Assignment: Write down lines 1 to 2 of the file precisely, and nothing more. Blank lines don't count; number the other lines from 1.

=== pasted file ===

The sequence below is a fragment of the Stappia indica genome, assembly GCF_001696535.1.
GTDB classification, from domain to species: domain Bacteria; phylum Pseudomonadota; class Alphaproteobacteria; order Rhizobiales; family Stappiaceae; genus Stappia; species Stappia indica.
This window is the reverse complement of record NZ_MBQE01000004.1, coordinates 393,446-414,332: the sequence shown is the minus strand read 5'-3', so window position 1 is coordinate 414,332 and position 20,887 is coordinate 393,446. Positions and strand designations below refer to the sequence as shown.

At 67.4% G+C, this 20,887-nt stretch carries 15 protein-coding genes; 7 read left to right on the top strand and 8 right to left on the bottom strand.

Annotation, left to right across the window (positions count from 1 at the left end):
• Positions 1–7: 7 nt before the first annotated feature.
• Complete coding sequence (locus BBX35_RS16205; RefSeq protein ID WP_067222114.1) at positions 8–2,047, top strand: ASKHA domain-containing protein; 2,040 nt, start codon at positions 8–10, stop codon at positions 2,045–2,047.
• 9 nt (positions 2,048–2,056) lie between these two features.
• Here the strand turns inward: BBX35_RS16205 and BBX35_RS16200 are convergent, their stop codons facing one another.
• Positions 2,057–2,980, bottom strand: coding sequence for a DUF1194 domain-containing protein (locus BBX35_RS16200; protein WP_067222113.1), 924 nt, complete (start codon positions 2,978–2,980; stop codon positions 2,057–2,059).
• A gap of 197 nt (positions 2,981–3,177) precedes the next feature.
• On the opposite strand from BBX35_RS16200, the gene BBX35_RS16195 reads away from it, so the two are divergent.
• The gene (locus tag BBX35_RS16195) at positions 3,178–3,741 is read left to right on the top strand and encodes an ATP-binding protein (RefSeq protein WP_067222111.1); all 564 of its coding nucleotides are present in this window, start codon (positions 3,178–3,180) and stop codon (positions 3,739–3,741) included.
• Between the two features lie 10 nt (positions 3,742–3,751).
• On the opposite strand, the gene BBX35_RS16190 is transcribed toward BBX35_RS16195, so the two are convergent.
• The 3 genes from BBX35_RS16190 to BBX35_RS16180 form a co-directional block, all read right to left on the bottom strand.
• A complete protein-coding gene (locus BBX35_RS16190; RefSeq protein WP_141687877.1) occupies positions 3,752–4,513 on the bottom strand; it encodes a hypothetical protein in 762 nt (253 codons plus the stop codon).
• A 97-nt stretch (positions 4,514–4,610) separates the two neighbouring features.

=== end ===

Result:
The sequence below is a fragment of the Stappia indica genome, assembly GCF_001696535.1.
GTDB classification, from domain to species: domain Bacteria; phylum Pseudomonadota; class Alphaproteobacteria; order Rhizobiales; family Stappiaceae; genus Stappia; species Stappia indica.